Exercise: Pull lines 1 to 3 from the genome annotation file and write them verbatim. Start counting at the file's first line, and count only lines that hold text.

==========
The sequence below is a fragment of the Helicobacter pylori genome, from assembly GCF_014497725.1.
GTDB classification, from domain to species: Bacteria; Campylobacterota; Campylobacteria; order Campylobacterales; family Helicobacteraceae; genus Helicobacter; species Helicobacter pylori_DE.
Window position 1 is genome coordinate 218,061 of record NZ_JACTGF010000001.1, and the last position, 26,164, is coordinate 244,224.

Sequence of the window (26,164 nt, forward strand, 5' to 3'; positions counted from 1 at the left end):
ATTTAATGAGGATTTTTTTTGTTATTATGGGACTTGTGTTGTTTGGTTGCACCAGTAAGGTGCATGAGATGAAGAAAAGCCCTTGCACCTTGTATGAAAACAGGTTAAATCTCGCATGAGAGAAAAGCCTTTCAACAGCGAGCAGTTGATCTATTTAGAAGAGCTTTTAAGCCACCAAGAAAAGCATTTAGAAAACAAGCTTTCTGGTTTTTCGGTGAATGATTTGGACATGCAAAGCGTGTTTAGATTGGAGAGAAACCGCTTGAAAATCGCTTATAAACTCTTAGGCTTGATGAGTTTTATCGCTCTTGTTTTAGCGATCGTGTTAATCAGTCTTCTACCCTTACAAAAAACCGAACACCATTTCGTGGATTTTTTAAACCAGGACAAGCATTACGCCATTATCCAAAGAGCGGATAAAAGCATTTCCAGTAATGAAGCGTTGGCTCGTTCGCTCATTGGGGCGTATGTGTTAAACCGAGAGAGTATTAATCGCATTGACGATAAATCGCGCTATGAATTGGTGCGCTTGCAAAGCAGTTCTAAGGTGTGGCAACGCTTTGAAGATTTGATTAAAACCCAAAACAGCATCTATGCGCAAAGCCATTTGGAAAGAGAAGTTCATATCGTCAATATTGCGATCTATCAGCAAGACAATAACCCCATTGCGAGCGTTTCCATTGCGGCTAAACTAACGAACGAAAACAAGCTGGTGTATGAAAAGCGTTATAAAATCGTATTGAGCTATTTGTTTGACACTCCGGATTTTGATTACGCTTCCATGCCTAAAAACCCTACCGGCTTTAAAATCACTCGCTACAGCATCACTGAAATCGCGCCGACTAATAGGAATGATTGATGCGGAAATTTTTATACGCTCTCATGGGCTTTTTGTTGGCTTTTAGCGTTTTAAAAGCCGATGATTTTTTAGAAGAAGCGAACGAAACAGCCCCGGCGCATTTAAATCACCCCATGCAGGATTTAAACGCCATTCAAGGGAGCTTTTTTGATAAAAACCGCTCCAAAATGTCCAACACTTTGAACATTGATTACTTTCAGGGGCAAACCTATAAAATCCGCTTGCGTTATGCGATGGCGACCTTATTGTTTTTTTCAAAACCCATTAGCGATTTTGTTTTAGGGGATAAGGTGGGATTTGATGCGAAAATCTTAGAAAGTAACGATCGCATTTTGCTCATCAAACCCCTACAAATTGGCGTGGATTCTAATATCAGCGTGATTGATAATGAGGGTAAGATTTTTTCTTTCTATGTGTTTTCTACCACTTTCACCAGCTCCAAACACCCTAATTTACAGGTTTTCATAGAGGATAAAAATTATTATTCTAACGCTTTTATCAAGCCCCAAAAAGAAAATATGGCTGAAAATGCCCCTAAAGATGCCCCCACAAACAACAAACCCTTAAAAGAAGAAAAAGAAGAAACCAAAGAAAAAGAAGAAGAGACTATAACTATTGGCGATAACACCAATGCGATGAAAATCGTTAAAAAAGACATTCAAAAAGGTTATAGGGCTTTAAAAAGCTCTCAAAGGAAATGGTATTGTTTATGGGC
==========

The sequence below is a fragment of the Helicobacter pylori genome, from assembly GCF_014497725.1.
GTDB classification, from domain to species: Bacteria; Campylobacterota; Campylobacteria; order Campylobacterales; family Helicobacteraceae; genus Helicobacter; species Helicobacter pylori_DE.
Window position 1 is genome coordinate 218,061 of record NZ_JACTGF010000001.1, and the last position, 26,164, is coordinate 244,224.